Classical Freudian psychoanalysis is atheistic, and so is most psychotherapy today. Even though the brilliant French psychoanalyst Jacques Lacan had some familiarity with Catholicism, religion has no part in his psychoanalysis either. His concept of psychoanalysis, which masterfully refined Freud’s ideas, was still a product of natural reason. But Lacan can teach Catholics much about psychology. To put it in a nutshell, Lacanian analysis ultimately shows you that all your identifications with the world are just empty illusions. So you start analysis with your identity like a precious porcelain vase, and you end the analysis as a naked man sitting alone in a pile of broken pottery. So that’s life, you learn, just a pile of illusions. “Go make something of it anyway,” you’re told.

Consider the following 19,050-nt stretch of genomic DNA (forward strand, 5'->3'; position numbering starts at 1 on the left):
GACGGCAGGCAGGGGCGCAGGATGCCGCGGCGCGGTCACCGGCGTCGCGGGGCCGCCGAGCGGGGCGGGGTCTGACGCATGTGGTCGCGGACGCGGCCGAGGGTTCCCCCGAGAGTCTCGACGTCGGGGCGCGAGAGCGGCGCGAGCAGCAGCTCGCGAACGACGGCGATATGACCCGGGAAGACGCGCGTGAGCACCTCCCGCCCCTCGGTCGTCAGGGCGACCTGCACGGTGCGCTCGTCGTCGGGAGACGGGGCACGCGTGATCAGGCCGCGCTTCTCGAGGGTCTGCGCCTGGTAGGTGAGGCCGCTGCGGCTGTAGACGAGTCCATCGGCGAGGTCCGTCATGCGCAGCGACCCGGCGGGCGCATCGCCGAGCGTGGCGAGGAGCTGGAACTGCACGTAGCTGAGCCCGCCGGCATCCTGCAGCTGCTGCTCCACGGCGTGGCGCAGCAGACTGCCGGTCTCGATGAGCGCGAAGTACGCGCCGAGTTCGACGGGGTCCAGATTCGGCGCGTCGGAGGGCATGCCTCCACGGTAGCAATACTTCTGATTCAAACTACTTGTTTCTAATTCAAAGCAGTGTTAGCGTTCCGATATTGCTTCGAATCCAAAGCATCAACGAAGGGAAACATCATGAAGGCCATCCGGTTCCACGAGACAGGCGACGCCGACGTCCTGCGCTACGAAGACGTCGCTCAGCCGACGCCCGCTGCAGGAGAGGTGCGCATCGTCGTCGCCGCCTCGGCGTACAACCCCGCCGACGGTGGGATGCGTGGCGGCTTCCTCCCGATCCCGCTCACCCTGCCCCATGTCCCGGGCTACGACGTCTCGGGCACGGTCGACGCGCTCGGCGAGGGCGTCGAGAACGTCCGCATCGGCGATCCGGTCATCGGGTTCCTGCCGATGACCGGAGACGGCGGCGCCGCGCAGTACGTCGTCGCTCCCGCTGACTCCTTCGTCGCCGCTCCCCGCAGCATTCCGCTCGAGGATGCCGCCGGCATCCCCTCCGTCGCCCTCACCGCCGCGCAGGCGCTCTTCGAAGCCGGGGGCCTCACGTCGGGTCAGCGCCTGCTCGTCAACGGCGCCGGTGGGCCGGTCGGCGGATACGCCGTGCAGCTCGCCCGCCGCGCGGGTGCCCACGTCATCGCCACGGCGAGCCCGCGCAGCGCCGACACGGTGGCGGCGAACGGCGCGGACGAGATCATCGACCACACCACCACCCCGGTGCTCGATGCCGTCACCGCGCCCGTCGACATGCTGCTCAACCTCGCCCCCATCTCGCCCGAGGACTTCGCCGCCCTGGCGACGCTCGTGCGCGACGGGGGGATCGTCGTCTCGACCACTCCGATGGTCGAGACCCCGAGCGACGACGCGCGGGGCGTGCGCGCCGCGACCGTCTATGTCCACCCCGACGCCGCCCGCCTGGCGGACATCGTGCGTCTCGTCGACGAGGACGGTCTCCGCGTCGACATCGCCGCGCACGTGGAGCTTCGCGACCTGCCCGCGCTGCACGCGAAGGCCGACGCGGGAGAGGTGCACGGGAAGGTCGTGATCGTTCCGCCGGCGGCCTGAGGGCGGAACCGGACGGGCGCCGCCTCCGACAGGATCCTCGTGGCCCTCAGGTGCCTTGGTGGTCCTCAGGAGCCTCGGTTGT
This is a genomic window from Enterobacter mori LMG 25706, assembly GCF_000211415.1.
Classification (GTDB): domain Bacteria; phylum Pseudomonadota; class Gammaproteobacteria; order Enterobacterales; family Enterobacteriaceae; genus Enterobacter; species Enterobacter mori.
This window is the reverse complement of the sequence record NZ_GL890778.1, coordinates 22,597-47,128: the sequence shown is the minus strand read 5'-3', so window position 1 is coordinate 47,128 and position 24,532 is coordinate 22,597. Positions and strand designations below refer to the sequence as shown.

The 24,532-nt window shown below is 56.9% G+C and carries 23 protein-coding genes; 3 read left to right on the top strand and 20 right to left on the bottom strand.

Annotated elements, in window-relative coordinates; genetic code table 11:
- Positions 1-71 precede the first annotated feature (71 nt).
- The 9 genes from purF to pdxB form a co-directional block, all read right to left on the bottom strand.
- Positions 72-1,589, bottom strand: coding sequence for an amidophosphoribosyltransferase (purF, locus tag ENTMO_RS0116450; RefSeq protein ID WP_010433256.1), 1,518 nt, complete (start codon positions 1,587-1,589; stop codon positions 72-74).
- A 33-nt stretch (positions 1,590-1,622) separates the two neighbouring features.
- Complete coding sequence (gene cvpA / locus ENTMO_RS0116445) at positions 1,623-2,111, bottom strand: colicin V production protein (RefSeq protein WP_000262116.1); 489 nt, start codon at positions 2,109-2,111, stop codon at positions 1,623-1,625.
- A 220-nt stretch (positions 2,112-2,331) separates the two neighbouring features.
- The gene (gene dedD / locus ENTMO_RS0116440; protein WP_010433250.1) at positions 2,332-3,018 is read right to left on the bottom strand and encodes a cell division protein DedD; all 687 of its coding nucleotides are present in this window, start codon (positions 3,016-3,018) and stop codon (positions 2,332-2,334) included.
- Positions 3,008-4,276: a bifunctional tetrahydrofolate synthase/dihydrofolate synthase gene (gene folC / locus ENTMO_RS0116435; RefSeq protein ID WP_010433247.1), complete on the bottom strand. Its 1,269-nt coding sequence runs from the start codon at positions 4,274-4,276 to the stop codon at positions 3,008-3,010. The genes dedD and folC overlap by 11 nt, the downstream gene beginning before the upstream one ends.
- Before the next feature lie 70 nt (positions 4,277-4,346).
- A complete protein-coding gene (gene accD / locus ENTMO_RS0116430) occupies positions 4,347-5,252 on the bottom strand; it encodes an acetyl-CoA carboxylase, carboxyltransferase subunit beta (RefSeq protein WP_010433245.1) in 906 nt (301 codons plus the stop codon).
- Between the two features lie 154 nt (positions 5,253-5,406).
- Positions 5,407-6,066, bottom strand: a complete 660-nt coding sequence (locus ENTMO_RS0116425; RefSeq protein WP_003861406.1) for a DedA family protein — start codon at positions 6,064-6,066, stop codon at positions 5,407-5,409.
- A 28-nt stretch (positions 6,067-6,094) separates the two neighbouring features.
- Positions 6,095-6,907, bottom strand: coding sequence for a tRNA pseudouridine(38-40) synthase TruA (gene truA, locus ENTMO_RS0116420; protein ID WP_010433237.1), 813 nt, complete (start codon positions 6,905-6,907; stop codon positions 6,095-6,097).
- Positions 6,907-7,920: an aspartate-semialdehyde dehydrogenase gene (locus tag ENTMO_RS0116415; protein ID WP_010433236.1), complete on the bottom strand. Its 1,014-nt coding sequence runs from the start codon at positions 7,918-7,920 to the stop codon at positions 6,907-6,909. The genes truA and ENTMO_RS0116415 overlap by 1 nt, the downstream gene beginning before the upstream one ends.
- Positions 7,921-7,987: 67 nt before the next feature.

So what does this have to do with Catholicism and Catholic psychologists? Well, read Saint John of the Cross and you will find that his description of spiritual purgation is, in its practical effects, quite a bit like Lacan’s philosophy. The difference between the two, of course, is Christ. Christ leads us outside the box of natural reason. Christ begins where Lacan ends. Lacan leaves us with the stark, bare psychological truth of our broken lives. Christ—and only Christ—can heal the brokenness. And in that gap between Lacan and Christ is precisely where I locate the relation between psychology and religion. Psychology cannot heal us, but it can help us recognize just how broken we really are, and it can help us overcome our resistance to total surrender to Christ. Once we make that surrender, our healing begins. And that is precisely what Saint John of the Cross told us.
Source: Raymond Lloyd Richmond, Ph.D. at (www.guidetopsychology.com/catholic.html)